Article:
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The Feast of Pentecost - May 23, 2021

Updated: Jul 6, 2021

Many years ago I had an Aunt and Uncle who were missionaries to Czechoslovakia but they lived in Vienna, Austria. We spent a Christmas there, all of us crammed in their little apartment but it didn’t matter. One day my little brother and I were in the back courtyard being rowdy throwing snowballs, too noisy I suppose. Then this woman came out and began to yell at us in German, I mean really letting us have it and we couldn’t understand a word. She stormed off and returned with two snow shovels. Well, we knew what that meant. We spent the next hour shoveling snow. At one point my brother asked me, “Wasn’t Hitler Austrian?” I said, “Yes.” He said, “Makes sense.” And then…the same woman came back but this time with two steaming styrofoam cups of hot chocolate, patted us on the heads and walked away.

Lost in translation, but we found a way to speak.

Fast forward in time a bit and I mowed lawns and bussed tables all year so I could go on the Senior trip to Paris. Me and a few friends found ourselves out late one night looking for the part of town the sponsors told us to stay away from. See we heard things about French girls, we heard they didn’t care if you were on the football team or not. But we were terribly lost about one o’clock in the morning, asking people for directions back to our hotel, but none would speak English. I turned to my friend and said, “Haven’t you had three years of French?” He said, “I don’t really pay attention.” “Well, can’t you at least try here.” So, he stopped the next gentlemen and had an exchange and then we kept walking. “Well…what did you say?!” I asked.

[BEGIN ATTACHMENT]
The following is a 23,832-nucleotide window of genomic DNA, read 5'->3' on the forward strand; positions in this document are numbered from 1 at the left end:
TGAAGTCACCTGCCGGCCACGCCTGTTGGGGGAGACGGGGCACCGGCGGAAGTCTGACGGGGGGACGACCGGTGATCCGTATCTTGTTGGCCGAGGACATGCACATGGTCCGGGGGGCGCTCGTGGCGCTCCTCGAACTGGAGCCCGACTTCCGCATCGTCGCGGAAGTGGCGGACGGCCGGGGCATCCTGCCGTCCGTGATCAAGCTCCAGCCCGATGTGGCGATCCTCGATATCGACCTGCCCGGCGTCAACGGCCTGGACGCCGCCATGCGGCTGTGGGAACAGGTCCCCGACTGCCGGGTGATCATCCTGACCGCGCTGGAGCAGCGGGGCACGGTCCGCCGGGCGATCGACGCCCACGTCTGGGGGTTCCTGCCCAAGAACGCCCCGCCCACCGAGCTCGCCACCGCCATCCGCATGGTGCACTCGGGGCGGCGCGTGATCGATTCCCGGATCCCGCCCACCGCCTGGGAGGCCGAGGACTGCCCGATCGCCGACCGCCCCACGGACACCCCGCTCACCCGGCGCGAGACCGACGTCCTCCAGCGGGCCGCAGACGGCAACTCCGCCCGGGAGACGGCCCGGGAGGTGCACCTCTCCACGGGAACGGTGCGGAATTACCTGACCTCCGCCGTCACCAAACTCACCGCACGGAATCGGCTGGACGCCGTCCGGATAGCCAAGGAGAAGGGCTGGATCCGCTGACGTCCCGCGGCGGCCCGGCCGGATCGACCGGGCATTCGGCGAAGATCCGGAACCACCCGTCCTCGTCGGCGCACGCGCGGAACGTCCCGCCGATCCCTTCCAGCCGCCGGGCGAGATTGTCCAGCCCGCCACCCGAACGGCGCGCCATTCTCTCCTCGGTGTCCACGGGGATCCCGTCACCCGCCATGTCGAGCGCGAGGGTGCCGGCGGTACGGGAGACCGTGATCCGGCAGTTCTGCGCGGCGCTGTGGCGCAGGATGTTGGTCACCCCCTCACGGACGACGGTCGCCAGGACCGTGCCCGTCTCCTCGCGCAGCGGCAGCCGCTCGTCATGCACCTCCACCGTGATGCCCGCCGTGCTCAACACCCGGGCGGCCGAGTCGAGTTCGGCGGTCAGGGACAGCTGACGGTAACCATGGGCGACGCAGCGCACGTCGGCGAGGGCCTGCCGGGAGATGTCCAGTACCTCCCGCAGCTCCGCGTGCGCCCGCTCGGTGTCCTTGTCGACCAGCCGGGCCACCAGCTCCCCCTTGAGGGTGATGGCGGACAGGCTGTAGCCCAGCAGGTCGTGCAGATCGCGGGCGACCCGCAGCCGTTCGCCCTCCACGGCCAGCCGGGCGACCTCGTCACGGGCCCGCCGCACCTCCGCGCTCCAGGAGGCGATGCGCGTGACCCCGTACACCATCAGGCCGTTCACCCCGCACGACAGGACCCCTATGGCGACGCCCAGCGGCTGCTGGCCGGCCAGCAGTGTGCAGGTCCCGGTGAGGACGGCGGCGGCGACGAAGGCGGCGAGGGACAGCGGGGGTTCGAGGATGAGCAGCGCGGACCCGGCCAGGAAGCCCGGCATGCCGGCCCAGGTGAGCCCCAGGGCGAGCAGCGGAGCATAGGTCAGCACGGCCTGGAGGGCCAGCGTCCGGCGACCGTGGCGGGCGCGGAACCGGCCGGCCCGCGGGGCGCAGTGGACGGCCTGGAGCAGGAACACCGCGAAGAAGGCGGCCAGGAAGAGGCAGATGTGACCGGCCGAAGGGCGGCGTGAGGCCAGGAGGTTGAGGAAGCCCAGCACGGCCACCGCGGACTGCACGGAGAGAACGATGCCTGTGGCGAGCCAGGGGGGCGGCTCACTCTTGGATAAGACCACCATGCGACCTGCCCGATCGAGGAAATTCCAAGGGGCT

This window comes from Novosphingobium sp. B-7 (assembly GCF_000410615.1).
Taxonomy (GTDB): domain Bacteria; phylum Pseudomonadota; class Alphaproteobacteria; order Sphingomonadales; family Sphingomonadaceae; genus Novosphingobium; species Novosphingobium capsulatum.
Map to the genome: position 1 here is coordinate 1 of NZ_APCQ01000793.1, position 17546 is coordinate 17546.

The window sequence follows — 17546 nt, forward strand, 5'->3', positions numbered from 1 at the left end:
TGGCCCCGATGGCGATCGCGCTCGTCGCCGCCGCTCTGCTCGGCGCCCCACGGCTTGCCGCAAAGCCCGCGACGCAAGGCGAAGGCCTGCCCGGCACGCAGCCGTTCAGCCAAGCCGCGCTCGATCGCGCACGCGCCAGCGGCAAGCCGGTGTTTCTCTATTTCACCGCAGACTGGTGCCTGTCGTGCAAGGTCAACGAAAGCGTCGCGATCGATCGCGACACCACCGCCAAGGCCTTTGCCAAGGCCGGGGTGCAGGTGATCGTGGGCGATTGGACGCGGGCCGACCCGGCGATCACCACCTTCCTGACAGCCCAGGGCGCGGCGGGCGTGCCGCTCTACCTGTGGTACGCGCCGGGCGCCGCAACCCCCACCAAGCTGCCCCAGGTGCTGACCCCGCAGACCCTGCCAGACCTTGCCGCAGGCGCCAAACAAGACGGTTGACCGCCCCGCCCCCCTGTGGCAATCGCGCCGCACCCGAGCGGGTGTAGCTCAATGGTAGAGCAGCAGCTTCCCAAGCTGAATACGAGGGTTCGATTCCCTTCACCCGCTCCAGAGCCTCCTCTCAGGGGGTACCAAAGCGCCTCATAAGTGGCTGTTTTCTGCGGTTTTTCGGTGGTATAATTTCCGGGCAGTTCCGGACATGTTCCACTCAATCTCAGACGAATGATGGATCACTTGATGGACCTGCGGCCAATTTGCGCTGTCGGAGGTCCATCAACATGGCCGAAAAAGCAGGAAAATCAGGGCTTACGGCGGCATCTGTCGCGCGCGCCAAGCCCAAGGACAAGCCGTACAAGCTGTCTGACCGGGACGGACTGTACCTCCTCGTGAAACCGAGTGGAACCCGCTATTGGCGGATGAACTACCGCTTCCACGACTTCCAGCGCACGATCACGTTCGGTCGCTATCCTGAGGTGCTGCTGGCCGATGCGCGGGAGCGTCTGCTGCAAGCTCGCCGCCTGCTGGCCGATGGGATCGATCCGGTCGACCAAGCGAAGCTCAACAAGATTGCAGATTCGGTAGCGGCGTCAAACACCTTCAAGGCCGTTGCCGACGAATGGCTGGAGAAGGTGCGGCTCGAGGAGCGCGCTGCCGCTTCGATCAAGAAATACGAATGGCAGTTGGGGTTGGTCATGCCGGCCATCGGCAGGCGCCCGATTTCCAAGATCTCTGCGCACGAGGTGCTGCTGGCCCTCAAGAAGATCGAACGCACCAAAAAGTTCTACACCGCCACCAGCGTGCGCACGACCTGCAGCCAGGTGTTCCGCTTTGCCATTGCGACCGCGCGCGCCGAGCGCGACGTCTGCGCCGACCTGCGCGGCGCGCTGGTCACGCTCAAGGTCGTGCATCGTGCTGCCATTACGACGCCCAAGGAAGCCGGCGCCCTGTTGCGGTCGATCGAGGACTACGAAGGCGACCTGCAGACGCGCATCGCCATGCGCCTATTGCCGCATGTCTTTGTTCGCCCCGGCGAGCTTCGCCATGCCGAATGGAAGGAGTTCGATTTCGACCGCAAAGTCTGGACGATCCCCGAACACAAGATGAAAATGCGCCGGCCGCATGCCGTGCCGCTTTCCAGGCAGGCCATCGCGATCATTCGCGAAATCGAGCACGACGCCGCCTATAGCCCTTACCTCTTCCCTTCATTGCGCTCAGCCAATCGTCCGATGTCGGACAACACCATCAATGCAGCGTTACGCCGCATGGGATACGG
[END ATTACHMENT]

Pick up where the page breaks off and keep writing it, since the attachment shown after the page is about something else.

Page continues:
He said, “I asked him where a bathroom was. That’s all I know how to say.” Finally, we approached an older man, he couldn’t or wouldn’t speak English either but took out a pen and under a streetlamp drew lines and circles on a subway map – showing us the way.

Lost in translation, but we found a way to speak.

In my mid-twenties I was with a group of people working at an orphanage in Lima, Peru. Most of the children there, discarded and cast aside because they were born with physical disabilities. Many of them unable to speak and those that could spoke a language different than our own. The whole time I was there I kept bumping into my own entitled-ness, I kept coming rubbing shoulders with my selfishness, I kept wishing I was anywhere else but there. Unt